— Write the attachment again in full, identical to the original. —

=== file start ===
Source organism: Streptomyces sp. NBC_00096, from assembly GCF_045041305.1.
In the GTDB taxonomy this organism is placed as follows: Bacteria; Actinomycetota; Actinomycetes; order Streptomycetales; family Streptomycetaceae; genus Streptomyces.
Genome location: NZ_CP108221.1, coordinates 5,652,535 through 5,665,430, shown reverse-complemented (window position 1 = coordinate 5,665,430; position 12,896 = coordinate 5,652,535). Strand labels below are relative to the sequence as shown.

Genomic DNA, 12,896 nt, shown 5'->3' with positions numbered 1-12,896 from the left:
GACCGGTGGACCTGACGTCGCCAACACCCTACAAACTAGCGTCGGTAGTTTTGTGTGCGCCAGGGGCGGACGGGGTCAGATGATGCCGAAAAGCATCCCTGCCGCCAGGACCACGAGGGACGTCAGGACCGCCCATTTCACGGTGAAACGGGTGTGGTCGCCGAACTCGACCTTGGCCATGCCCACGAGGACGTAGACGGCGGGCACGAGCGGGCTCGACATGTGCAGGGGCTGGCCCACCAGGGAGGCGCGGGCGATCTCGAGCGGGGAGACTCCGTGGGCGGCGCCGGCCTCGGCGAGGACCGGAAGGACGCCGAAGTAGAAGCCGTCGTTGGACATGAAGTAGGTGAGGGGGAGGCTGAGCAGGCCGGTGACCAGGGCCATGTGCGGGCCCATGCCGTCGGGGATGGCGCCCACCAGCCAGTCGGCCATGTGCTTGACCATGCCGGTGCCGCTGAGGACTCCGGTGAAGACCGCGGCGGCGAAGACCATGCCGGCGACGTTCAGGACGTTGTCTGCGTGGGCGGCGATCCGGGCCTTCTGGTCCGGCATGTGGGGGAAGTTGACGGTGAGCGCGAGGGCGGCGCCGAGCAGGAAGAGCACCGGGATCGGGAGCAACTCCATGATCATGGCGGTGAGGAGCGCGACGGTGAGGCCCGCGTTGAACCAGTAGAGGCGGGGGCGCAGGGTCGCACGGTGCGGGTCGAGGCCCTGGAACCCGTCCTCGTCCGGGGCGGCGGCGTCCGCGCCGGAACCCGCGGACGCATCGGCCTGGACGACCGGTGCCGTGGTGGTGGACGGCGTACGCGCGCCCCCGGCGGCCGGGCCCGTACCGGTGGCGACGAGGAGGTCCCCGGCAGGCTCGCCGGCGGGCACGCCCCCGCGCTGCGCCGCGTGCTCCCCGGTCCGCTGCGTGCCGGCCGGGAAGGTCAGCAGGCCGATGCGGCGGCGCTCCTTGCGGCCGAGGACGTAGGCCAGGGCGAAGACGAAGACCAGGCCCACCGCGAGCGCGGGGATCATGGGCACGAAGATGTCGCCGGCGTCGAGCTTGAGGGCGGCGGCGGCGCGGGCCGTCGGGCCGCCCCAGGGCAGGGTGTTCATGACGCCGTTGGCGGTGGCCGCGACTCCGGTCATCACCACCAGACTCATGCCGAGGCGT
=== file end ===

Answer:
Source organism: Streptomyces sp. NBC_00096, from assembly GCF_045041305.1.
In the GTDB taxonomy this organism is placed as follows: Bacteria; Actinomycetota; Actinomycetes; order Streptomycetales; family Streptomycetaceae; genus Streptomyces.
Genome location: NZ_CP108221.1, coordinates 5,652,535 through 5,665,430, shown reverse-complemented (window position 1 = coordinate 5,665,430; position 12,896 = coordinate 5,652,535). Strand labels below are relative to the sequence as shown.

Genomic DNA, 12,896 nt, shown 5'->3' with positions numbered 1-12,896 from the left:
GACCGGTGGACCTGACGTCGCCAACACCCTACAAACTAGCGTCGGTAGTTTTGTGTGCGCCAGGGGCGGACGGGGTCAGATGATGCCGAAAAGCATCCCTGCCGCCAGGACCACGAGGGACGTCAGGACCGCCCATTTCACGGTGAAACGGGTGTGGTCGCCGAACTCGACCTTGGCCATGCCCACGAGGACGTAGACGGCGGGCACGAGCGGGCTCGACATGTGCAGGGGCTGGCCCACCAGGGAGGCGCGGGCGATCTCGAGCGGGGAGACTCCGTGGGCGGCGCCGGCCTCGGCGAGGACCGGAAGGACGCCGAAGTAGAAGCCGTCGTTGGACATGAAGTAGGTGAGGGGGAGGCTGAGCAGGCCGGTGACCAGGGCCATGTGCGGGCCCATGCCGTCGGGGATGGCGCCCACCAGCCAGTCGGCCATGTGCTTGACCATGCCGGTGCCGCTGAGGACTCCGGTGAAGACCGCGGCGGCGAAGACCATGCCGGCGACGTTCAGGACGTTGTCTGCGTGGGCGGCGATCCGGGCCTTCTGGTCCGGCATGTGGGGGAAGTTGACGGTGAGCGCGAGGGCGGCGCCGAGCAGGAAGAGCACCGGGATCGGGAGCAACTCCATGATCATGGCGGTGAGGAGCGCGACGGTGAGGCCCGCGTTGAACCAGTAGAGGCGGGGGCGCAGGGTCGCACGGTGCGGGTCGAGGCCCTGGAACCCGTCCTCGTCCGGGGCGGCGGCGTCCGCGCCGGAACCCGCGGACGCATCGGCCTGGACGACCGGTGCCGTGGTGGTGGACGGCGTACGCGCGCCCCCGGCGGCCGGGCCCGTACCGGTGGCGACGAGGAGGTCCCCGGCAGGCTCGCCGGCGGGCACGCCCCCGCGCTGCGCCGCGTGCTCCCCGGTCCGCTGCGTGCCGGCCGGGAAGGTCAGCAGGCCGATGCGGCGGCGCTCCTTGCGGCCGAGGACGTAGGCCAGGGCGAAGACGAAGACCAGGCCCACCGCGAGCGCGGGGATCATGGGCACGAAGATGTCGCCGGCGTCGAGCTTGAGGGCGGCGGCGGCGCGGGCCGTCGGGCCGCCCCAGGGCAGGGTGTTCATGACGCCGTTGGCGGTGGCCGCGACTCCGGTCATCACCACCAGACTCATGCCGAGGCGT